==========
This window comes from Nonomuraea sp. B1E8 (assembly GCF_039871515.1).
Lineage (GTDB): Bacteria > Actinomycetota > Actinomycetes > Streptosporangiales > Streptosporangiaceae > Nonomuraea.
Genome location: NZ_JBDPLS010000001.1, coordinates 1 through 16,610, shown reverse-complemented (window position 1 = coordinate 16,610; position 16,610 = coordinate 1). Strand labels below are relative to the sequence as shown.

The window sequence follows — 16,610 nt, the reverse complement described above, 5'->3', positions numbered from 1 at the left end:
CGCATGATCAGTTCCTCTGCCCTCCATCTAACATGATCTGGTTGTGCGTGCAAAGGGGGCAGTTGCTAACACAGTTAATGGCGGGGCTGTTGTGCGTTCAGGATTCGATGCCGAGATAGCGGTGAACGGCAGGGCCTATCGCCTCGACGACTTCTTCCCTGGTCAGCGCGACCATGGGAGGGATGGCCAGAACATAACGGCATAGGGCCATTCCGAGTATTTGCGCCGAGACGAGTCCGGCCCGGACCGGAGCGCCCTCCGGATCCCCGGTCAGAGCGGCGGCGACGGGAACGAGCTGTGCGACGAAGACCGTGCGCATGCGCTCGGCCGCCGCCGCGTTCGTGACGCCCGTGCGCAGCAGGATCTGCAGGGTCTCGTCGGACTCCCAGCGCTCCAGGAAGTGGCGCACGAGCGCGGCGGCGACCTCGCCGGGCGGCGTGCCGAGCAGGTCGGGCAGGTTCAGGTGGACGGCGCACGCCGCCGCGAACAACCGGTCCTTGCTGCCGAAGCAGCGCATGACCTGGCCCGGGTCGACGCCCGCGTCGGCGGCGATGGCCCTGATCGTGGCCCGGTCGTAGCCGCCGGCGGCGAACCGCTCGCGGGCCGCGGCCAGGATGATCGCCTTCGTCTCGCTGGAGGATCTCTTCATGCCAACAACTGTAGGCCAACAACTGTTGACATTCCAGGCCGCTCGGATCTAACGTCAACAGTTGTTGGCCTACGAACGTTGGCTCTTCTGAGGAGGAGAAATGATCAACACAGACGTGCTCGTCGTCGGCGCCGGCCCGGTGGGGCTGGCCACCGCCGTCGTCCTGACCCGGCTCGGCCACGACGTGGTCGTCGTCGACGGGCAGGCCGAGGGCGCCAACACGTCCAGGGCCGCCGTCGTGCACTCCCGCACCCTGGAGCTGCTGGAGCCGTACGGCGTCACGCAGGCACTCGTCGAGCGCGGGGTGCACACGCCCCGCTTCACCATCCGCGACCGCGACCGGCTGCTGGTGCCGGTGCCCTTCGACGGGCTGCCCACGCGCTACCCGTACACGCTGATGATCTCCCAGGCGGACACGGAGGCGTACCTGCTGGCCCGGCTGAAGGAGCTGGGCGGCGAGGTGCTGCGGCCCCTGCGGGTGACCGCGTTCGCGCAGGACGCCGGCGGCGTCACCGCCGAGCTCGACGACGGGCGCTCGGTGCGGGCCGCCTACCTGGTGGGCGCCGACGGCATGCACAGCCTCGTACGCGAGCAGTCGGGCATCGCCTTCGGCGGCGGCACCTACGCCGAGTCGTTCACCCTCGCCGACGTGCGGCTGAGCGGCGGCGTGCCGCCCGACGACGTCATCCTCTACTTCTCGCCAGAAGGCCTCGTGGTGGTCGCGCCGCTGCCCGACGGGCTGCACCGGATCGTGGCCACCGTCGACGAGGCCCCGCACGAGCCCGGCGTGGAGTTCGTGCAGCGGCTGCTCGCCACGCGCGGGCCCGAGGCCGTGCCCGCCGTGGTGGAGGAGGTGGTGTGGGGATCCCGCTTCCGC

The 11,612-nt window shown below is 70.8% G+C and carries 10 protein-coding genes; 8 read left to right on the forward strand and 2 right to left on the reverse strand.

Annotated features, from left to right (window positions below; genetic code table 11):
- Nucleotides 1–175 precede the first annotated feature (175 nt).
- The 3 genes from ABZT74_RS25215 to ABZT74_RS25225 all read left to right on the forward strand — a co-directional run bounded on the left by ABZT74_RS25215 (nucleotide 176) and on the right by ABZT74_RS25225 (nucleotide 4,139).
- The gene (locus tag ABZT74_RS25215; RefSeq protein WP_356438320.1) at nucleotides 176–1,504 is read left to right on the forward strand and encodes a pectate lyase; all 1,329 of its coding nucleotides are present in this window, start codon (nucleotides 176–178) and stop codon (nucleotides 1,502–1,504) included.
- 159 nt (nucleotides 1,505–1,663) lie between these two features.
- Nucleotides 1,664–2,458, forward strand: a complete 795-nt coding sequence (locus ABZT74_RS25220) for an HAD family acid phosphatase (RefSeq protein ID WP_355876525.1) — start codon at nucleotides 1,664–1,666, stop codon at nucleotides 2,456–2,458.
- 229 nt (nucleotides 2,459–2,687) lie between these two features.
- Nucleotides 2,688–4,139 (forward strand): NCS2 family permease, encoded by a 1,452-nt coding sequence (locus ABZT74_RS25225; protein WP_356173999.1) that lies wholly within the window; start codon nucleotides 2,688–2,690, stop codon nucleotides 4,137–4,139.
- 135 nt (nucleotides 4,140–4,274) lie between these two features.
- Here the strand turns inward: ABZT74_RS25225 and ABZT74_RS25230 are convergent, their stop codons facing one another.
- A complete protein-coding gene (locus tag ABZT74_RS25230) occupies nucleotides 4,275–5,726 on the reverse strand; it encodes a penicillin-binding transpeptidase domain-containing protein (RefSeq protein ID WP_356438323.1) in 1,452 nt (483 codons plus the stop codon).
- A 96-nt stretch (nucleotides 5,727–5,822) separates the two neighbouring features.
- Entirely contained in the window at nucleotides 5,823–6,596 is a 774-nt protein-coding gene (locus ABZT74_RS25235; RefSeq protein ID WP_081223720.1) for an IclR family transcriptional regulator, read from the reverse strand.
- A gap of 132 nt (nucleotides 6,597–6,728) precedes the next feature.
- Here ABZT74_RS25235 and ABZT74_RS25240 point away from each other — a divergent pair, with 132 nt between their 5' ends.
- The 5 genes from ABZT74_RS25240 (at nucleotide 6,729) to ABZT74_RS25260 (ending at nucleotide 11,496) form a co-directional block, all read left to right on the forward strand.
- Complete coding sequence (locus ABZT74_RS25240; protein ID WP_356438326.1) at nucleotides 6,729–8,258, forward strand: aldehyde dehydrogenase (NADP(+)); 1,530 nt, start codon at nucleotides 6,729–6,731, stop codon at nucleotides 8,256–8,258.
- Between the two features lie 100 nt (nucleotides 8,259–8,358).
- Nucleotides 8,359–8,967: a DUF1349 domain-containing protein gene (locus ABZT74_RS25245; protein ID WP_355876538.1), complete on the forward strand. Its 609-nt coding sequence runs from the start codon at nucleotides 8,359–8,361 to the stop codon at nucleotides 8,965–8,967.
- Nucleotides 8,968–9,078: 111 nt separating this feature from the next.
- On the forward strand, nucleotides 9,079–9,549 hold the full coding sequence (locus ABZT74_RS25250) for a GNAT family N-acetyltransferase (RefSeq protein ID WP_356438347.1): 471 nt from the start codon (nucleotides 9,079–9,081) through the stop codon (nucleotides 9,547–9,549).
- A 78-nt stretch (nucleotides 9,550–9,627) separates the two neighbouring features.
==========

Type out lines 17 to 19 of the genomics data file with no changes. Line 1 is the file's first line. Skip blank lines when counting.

- A complete protein-coding gene (locus tag ABZT74_RS25230) occupies nucleotides 4,275–5,726 on the reverse strand; it encodes a penicillin-binding transpeptidase domain-containing protein (RefSeq protein ID WP_356438323.1) in 1,452 nt (483 codons plus the stop codon).
- A 96-nt stretch (nucleotides 5,727–5,822) separates the two neighbouring features.
- Entirely contained in the window at nucleotides 5,823–6,596 is a 774-nt protein-coding gene (locus ABZT74_RS25235; RefSeq protein ID WP_081223720.1) for an IclR family transcriptional regulator, read from the reverse strand.